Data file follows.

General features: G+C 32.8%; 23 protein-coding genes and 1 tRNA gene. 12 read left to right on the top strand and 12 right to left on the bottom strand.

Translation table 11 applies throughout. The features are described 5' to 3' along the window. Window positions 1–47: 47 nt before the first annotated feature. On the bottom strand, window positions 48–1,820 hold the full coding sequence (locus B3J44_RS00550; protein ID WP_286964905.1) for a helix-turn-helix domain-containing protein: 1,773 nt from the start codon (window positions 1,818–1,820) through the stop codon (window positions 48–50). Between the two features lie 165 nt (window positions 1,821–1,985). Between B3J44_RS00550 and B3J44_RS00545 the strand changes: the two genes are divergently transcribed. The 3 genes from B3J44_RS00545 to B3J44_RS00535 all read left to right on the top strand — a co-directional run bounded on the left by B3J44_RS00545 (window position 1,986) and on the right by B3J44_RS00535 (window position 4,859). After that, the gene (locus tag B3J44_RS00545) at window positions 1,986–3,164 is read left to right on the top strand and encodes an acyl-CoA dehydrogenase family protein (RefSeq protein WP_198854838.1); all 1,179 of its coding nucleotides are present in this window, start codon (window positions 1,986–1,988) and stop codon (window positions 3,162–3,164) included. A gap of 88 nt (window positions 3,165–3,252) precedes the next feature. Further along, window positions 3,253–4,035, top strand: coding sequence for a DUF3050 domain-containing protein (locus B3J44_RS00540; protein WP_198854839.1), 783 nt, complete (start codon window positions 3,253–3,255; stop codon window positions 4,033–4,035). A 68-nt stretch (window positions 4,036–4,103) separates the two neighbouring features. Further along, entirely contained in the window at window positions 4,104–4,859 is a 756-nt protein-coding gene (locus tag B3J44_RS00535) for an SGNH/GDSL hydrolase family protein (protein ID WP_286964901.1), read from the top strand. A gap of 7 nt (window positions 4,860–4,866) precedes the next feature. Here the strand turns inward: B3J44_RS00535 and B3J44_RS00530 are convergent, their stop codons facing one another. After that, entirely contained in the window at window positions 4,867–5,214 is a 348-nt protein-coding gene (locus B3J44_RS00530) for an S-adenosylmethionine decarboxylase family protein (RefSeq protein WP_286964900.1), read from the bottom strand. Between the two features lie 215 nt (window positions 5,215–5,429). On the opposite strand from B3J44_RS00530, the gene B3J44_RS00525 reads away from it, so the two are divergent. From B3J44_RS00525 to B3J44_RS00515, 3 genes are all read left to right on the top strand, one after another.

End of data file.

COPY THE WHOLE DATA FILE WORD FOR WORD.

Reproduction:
General features: G+C 32.8%; 23 protein-coding genes and 1 tRNA gene. 12 read left to right on the top strand and 12 right to left on the bottom strand.

Translation table 11 applies throughout. The features are described 5' to 3' along the window. Window positions 1–47: 47 nt before the first annotated feature. On the bottom strand, window positions 48–1,820 hold the full coding sequence (locus B3J44_RS00550; protein ID WP_286964905.1) for a helix-turn-helix domain-containing protein: 1,773 nt from the start codon (window positions 1,818–1,820) through the stop codon (window positions 48–50). Between the two features lie 165 nt (window positions 1,821–1,985). Between B3J44_RS00550 and B3J44_RS00545 the strand changes: the two genes are divergently transcribed. The 3 genes from B3J44_RS00545 to B3J44_RS00535 all read left to right on the top strand — a co-directional run bounded on the left by B3J44_RS00545 (window position 1,986) and on the right by B3J44_RS00535 (window position 4,859). After that, the gene (locus tag B3J44_RS00545) at window positions 1,986–3,164 is read left to right on the top strand and encodes an acyl-CoA dehydrogenase family protein (RefSeq protein WP_198854838.1); all 1,179 of its coding nucleotides are present in this window, start codon (window positions 1,986–1,988) and stop codon (window positions 3,162–3,164) included. A gap of 88 nt (window positions 3,165–3,252) precedes the next feature. Further along, window positions 3,253–4,035, top strand: coding sequence for a DUF3050 domain-containing protein (locus B3J44_RS00540; protein WP_198854839.1), 783 nt, complete (start codon window positions 3,253–3,255; stop codon window positions 4,033–4,035). A 68-nt stretch (window positions 4,036–4,103) separates the two neighbouring features. Further along, entirely contained in the window at window positions 4,104–4,859 is a 756-nt protein-coding gene (locus tag B3J44_RS00535) for an SGNH/GDSL hydrolase family protein (protein ID WP_286964901.1), read from the top strand. A gap of 7 nt (window positions 4,860–4,866) precedes the next feature. Here the strand turns inward: B3J44_RS00535 and B3J44_RS00530 are convergent, their stop codons facing one another. After that, entirely contained in the window at window positions 4,867–5,214 is a 348-nt protein-coding gene (locus B3J44_RS00530) for an S-adenosylmethionine decarboxylase family protein (RefSeq protein WP_286964900.1), read from the bottom strand. Between the two features lie 215 nt (window positions 5,215–5,429). On the opposite strand from B3J44_RS00530, the gene B3J44_RS00525 reads away from it, so the two are divergent. From B3J44_RS00525 to B3J44_RS00515, 3 genes are all read left to right on the top strand, one after another.